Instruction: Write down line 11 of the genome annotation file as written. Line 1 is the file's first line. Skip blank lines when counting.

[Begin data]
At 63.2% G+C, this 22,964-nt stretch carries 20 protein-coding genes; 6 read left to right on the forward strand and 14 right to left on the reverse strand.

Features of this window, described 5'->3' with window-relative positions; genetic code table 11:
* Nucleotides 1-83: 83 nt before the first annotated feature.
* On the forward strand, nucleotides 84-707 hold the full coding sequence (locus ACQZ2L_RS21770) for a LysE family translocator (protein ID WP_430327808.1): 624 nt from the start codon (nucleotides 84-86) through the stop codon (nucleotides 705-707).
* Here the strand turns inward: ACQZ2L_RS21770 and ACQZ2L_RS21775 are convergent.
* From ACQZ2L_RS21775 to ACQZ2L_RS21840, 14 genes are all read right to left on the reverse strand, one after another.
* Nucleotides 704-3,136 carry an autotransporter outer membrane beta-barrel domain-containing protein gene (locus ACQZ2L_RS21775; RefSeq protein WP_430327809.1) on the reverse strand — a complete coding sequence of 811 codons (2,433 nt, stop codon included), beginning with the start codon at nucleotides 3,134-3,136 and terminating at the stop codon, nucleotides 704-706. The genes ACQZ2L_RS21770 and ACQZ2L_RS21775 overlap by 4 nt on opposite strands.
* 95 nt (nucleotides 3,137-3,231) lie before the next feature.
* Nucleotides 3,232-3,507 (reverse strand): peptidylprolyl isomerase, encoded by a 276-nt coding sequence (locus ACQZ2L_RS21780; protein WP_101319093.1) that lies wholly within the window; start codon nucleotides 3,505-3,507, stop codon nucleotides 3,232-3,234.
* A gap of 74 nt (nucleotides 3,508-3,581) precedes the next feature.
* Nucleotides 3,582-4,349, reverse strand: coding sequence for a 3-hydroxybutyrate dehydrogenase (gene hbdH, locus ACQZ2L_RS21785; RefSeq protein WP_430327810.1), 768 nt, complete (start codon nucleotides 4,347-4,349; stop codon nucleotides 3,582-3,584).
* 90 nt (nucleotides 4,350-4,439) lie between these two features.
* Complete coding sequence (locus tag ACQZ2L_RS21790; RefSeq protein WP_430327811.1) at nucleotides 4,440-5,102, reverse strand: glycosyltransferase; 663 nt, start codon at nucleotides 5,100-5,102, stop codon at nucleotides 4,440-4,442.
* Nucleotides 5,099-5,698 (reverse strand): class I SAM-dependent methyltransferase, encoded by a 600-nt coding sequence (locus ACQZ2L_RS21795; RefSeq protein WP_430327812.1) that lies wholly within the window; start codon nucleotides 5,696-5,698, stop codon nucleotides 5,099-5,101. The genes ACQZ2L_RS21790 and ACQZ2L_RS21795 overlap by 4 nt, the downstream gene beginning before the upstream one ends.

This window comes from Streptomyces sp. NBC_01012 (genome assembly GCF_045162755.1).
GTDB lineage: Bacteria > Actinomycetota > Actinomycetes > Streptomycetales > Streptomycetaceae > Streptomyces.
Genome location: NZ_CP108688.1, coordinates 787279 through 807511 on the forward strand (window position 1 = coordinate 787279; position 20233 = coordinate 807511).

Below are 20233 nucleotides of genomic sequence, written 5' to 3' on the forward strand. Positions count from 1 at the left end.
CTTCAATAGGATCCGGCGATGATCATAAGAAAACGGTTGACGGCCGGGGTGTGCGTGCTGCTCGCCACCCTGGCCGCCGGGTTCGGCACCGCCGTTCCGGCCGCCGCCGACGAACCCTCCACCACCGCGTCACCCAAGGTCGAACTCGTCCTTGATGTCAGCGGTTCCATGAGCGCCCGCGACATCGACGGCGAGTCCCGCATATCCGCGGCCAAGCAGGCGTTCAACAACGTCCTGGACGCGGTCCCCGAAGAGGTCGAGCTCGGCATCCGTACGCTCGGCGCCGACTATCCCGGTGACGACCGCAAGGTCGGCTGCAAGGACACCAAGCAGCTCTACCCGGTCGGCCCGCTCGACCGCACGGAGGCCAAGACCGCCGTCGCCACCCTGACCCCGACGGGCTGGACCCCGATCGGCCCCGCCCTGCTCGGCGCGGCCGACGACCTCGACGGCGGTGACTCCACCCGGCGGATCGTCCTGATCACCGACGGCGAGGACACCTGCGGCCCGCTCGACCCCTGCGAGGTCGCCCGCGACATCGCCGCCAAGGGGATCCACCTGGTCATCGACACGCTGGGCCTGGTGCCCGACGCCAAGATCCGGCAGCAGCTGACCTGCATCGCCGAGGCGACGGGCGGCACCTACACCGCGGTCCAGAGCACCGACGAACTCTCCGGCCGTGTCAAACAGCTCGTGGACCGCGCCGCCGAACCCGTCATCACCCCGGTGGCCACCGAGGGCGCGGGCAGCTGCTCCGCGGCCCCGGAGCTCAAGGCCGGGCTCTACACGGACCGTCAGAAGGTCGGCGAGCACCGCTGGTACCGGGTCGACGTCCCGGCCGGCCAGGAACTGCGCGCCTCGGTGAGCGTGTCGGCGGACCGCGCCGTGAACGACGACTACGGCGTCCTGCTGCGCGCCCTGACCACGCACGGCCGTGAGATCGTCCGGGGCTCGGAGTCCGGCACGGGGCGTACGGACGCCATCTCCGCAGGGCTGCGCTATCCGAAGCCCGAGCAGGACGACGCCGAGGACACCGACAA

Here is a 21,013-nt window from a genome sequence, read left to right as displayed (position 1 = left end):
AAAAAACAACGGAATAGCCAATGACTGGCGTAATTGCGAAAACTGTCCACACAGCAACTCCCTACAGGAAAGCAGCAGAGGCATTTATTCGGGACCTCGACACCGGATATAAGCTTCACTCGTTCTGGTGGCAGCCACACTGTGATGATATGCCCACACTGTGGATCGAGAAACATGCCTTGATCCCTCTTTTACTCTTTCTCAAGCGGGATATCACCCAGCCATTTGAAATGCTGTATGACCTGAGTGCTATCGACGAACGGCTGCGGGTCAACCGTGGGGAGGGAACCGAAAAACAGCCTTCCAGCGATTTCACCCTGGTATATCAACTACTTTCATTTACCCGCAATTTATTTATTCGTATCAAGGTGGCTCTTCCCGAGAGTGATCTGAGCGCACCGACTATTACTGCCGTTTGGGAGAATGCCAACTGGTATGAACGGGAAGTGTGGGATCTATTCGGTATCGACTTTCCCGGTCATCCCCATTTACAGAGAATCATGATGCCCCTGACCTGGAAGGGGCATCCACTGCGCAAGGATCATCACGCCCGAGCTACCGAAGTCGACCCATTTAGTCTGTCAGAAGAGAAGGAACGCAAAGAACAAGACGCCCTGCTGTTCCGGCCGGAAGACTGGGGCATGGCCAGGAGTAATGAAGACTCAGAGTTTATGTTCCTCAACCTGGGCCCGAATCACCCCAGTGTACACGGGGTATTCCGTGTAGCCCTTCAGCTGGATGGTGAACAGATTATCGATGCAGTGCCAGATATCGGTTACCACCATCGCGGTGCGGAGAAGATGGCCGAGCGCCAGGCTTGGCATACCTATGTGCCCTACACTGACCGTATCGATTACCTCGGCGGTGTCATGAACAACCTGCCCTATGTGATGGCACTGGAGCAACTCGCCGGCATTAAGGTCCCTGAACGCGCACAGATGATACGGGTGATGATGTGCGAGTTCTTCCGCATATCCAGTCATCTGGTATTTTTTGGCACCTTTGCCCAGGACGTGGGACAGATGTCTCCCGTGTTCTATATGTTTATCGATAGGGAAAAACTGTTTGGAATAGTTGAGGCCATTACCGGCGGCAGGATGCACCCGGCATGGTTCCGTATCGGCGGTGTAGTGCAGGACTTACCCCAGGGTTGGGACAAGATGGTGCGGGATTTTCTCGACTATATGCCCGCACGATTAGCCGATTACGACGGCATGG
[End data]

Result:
* Nucleotides 3,582-4,349, reverse strand: coding sequence for a 3-hydroxybutyrate dehydrogenase (gene hbdH, locus ACQZ2L_RS21785; RefSeq protein WP_430327810.1), 768 nt, complete (start codon nucleotides 4,347-4,349; stop codon nucleotides 3,582-3,584).